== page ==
This presentation addresses the actual concerns in viticulture regarding grapevine nitrogen (N) metabolism in the context of reducing both inputs and environmental pollution, while optimizing the balance between yield and wine quality. By adapting agronomical practices to the environmental conditions (i.e. soil and climate), it is possible to optimise both plant N use efficiency (NUE) and crop quality, while reducing N input in the vineyard. The present trial demonstrates the potential of crop-load limiting (via bunch thinning) to fine-tune plant NUE and optimise grape N composition at harvest. These results improve the comprehension of the seasonal plant N cycle in perennial crops and it contributes to the implementation of sustainable practices in vineyards and potentially in other crops.
Over the past decades, N supply in vineyards has been reduced with the aim of adjusting vigour and yield. Moreover, the development of cover cropping has led to increased competition for N resources in vineyards, which can, in some cases, be detrimental to both yield and quality of the crop. This evolution of management practices – without considering the environmental conditions – has led to situations with major grape N deficiencies, being detrimental to fermentation kinetics, yield and possibly wine quality. Given the major role of N in plant physiology, an integrative approach to managing grapevine N nutrition from soil to crop – in accordance with the environmental conditions – represents a sustainable solution for high-quality grape production.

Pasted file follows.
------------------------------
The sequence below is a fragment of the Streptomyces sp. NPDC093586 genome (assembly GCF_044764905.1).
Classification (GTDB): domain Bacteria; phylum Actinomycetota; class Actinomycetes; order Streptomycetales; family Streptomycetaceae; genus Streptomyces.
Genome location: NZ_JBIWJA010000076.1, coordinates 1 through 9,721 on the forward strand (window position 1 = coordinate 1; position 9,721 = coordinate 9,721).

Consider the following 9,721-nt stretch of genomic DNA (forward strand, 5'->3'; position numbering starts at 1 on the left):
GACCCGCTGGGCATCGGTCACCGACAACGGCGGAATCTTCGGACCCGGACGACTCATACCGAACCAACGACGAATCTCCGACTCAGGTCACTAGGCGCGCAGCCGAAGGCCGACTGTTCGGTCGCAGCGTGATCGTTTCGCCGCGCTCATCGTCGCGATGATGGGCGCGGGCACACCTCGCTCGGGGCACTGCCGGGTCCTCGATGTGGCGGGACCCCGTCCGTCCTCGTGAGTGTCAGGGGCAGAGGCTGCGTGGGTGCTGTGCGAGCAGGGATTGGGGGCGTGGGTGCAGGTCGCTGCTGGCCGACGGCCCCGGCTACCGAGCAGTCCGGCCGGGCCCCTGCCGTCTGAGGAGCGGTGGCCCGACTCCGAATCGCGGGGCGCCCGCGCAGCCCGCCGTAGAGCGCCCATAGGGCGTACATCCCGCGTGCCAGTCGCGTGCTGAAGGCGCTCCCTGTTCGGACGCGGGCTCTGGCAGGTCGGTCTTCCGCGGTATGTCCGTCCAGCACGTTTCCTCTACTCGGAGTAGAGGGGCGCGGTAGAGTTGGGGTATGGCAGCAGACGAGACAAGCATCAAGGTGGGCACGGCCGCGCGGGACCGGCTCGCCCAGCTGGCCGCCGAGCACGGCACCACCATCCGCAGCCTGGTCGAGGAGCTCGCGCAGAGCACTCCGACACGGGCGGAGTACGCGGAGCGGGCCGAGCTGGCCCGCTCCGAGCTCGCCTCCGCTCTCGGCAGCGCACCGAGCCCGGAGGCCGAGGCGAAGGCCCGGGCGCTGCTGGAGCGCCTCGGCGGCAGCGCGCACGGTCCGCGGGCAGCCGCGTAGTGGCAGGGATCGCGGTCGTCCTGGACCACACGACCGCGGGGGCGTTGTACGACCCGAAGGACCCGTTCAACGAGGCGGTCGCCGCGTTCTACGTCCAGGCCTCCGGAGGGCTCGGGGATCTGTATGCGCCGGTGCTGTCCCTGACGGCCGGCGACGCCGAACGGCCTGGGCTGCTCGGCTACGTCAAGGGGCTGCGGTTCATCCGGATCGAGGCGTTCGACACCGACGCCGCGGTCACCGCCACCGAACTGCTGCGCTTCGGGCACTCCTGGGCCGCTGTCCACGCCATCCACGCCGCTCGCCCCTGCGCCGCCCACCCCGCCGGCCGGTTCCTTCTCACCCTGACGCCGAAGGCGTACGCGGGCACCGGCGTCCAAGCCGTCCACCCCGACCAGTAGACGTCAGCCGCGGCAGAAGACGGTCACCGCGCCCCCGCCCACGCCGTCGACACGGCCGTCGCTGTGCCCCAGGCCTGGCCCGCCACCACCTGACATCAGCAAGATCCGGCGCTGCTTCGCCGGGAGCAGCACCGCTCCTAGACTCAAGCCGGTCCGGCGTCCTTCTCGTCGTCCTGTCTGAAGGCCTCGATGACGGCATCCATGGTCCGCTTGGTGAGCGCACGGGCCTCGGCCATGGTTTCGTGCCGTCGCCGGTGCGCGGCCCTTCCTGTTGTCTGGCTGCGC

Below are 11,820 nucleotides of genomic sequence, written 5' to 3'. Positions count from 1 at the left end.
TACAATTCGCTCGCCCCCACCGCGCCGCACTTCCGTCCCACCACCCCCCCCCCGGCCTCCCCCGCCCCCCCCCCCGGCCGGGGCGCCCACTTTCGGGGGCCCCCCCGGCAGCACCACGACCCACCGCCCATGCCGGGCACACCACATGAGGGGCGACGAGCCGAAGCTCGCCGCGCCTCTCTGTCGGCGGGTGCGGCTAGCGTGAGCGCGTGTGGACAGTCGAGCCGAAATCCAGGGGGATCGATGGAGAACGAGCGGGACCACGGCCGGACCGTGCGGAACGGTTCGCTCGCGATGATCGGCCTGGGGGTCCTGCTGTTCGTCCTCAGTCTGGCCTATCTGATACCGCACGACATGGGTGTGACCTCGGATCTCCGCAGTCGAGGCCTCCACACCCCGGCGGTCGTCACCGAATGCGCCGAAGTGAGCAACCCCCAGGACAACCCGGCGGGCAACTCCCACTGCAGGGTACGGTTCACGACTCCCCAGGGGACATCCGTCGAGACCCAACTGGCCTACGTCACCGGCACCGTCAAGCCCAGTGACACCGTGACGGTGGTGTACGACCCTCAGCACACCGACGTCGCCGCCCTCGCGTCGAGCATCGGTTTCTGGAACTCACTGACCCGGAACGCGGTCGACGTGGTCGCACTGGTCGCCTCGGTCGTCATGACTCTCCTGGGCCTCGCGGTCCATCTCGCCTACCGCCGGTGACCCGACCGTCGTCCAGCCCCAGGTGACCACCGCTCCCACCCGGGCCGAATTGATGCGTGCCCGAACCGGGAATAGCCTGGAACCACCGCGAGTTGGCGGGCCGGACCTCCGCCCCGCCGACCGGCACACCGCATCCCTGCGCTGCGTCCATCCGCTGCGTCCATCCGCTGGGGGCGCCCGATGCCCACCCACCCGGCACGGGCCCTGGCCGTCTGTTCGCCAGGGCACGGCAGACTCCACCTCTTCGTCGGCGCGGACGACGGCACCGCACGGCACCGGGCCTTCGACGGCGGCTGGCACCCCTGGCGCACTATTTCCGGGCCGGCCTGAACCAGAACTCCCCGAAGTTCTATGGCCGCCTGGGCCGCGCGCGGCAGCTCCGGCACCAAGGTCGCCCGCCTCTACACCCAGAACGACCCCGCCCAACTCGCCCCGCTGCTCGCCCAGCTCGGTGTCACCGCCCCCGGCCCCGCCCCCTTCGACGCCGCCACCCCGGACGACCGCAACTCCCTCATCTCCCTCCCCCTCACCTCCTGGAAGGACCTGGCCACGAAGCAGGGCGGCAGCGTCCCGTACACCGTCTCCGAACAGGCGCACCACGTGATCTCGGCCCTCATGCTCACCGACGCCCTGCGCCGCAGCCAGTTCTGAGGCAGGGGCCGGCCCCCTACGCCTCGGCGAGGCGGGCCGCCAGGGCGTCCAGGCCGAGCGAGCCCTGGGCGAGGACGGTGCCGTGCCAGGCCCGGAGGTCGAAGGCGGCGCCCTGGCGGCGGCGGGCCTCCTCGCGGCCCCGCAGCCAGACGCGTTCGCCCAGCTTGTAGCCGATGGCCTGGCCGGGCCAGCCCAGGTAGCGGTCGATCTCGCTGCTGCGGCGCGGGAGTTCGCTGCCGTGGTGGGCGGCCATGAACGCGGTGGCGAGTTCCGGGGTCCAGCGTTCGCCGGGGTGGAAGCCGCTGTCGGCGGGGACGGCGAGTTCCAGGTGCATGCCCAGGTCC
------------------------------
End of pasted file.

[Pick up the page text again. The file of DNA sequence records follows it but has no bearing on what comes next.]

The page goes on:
In this trial on white cv. Chasselas (Vitis vinifera L.), plant N partitioning and grape composition were monitored over two years, in relation to both crop load and fertilisation. These aims were accomplished by testing a large crop load gradient (via bunch thinning, resulting in 0.7–5.2 kg per plant) and by using a 15N-labelling method (fertilization with 10 atom % 15N foliar urea). The results indicate that the mobilisation of root N reserves plays a major role in the balance of fruit N content. Carry-over effects to the next year were highlighted. N uptake and assimilation appeared to be strongly stimulated by high-yield conditions. Fertilisation largely contributed to fulfilling the high fruit N demand while limiting the mobilisation of root N reserves under high-yield conditions. Plants were able to modulate both root N reserve mobilisation and N uptake as a function of crop load, thus maintaining a relatively uniform N concentration in fruits. However, the fruit free amino N profile was modified, which potentially affected aromas in grapes and wines. A modelling of the seasonal plant N cycle (i.e. uptake and efflux) is also proposed.